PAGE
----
Assaults on Emergency Workers (Offences) Bill

Part of the debate – in the House of Commons at 11:16 am on 20th October 2017.

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Photo of Jim Fitzpatrick Jim Fitzpatrick Labour, Poplar and Limehouse 11:16 am, 20th October 2017

My hon. Friend makes a powerful point, which has also been made by a number of colleagues, not least my hon. Friend the Member for Rhondda. The emergency services face enough difficulties and threats to their wellbeing because of the nature of the job they do, and they are therefore entitled to whatever additional protection we can give them. I fully agree with my hon. Friend Fiona Onasanya on that point.

I want to conclude on a more positive note by making a comment on prevention rather than on dealing with perpetrators after an assault. Ms Helen Newton from the London fire brigade has supplied me with a note about one of its successful initiatives, called LIFE:

The Local Intervention Fire Education (LIFE) course is a week-long youth intervention programme. It is a programme targeted at young people aged 14-17 who: are at risk of or involved in anti-social behaviour, gangs or other criminal activity;
have poor attendance at their educational provision or have been excluded;
display challenging behaviour;
or are NEET (not in education, employment or training). Starting in Tower Hamlets in 2002”— it was actually in Shadwell, in my constituency

“the LIFE project was an innovative approach to engaging with the local community in response to repeated call-out to an estate for youth-related deliberate fire setting and the firefighters being attacked during their response. Running the LIFE courses with firefighters and the local young people helped break down the barriers, develop a respect for the emergency services and educate them about the valuable job they do for their community. Over the course of a week, the young people work alongside the London Fire Brigade to develop skills they can transfer to improve their relationships at home and support their education and future careers. It is a disciplined programme, packed with challenging practical activities which include climbing ladders, working with the breathing apparatus, hoses and casualty rescue techniques. These are interspersed with classroom sessions which teach the young people about social responsibility by learning how their behaviours impact their community, families and themselves. Working alongside the Brigade’s firefighters, they are role modelled positive behaviours and learn to respect uniformed authority figures.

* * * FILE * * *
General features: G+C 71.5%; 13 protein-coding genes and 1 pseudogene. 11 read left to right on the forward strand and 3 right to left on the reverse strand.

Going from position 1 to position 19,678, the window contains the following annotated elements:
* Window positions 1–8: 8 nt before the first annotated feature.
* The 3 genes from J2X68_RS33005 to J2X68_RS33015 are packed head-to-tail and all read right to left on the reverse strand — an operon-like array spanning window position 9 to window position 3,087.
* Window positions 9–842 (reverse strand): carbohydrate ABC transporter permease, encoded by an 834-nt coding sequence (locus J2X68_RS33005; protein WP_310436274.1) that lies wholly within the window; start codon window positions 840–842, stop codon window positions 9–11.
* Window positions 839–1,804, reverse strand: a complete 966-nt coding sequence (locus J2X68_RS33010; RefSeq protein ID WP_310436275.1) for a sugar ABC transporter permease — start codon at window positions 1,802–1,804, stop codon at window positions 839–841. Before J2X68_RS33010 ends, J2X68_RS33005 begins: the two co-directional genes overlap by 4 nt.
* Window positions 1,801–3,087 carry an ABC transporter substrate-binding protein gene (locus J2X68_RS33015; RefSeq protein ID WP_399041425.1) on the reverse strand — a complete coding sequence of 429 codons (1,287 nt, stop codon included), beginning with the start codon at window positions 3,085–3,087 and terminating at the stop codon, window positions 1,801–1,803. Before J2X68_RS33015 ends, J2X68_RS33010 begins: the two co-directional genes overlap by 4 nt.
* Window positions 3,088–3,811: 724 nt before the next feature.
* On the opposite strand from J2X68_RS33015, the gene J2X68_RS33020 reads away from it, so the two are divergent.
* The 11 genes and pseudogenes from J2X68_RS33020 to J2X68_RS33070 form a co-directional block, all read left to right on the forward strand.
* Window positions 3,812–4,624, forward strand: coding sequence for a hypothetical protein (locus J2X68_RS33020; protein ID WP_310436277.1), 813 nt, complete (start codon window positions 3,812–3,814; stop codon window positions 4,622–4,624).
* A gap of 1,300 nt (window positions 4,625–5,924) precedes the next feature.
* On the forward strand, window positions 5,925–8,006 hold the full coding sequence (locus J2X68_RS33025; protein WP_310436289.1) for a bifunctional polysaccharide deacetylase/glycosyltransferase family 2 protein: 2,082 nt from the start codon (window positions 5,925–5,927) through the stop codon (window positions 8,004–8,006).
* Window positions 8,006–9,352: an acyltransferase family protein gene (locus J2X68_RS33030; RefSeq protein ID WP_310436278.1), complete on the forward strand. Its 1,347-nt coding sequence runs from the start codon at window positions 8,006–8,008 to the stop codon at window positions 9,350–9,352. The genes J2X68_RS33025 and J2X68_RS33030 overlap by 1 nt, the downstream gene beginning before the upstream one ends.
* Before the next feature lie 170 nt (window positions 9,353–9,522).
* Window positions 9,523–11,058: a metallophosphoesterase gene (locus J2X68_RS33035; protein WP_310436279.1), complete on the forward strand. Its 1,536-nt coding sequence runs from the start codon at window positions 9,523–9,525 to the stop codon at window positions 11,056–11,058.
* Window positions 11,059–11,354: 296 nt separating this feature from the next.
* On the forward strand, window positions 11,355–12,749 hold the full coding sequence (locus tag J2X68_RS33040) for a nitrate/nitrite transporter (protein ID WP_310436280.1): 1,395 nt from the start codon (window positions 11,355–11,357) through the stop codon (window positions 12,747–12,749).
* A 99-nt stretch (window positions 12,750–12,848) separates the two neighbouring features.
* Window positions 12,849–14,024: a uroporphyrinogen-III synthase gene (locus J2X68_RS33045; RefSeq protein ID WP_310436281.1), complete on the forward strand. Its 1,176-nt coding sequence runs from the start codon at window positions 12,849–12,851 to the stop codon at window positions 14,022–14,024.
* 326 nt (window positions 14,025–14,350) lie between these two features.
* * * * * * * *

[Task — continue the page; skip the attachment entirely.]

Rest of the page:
Young people on LIFE may have encountered negative experiences with authority figures such as the police and their teachers, and they view the Fire Brigade in the same light. A positive and supportive rapport is developed with each young person, who then in return develops a respect for the officer they work with and the job they do for the community. Every young person has their progress evaluated by an operational trainer, enabling them to improve their key skills and build a bond of trust. These evaluations form part of a detailed portfolio containing certificates earned through the week, demonstrating a commitment to developing skills such as punctuality, conduct, politeness and effort. The portfolio is presented at a passing-out ceremony at which candidates demonstrate the skills that they have learnt during the week. They are given an individual appraisal by their trainer, and the opportunity to speak about their experiences on the course. Referral agencies, parents and partners attend the pass-out to be presented with their AQA accreditation and portfolio of achievement.”

I have attended many of these pass-out parades. They are hugely impressive events for the trainers, the youngsters and their families, as well as those who sponsor the courses: the police, the City of London, Tower Hamlets pupil referral and others.

I naturally support the Bill, as everyone who has spoken this morning does. I welcome the Government’s support, which is absolutely key for any private Member’s Bill to get on to the statute book. I also hope that the Government will continue to resource initiatives to prevent young people in particular from attacking our emergency service workers.

Finally, I again congratulate my hon. Friends the Members for Rhondda and for Halifax. I particularly thank my hon. Friend the Member for Rhondda for choosing this subject for his Bill. Emergency workers across the country have reason to be grateful to him and his colleagues.